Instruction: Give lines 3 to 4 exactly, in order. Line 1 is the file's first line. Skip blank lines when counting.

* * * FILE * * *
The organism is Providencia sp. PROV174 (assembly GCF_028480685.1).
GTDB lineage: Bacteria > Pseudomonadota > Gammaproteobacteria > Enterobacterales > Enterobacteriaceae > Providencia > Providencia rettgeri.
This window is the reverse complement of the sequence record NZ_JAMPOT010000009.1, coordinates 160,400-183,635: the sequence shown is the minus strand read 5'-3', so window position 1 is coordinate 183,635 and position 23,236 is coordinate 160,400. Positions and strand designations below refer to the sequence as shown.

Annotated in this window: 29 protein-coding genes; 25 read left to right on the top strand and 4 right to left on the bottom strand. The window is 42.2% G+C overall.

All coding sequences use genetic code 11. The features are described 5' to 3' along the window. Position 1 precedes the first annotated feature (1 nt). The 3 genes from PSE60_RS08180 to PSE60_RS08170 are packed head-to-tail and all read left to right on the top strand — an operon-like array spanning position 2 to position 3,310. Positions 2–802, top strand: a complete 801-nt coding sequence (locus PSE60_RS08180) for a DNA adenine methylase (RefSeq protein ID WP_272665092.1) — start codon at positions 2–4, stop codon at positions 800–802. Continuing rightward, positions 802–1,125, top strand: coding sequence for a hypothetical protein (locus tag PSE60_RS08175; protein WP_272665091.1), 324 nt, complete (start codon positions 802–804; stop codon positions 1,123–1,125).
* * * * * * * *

This window is the reverse complement of the sequence record NZ_JAMPOT010000009.1, coordinates 160,400-183,635: the sequence shown is the minus strand read 5'-3', so window position 1 is coordinate 183,635 and position 23,236 is coordinate 160,400. Positions and strand designations below refer to the sequence as shown.

Annotated in this window: 29 protein-coding genes; 25 read left to right on the top strand and 4 right to left on the bottom strand. The window is 42.2% G+C overall.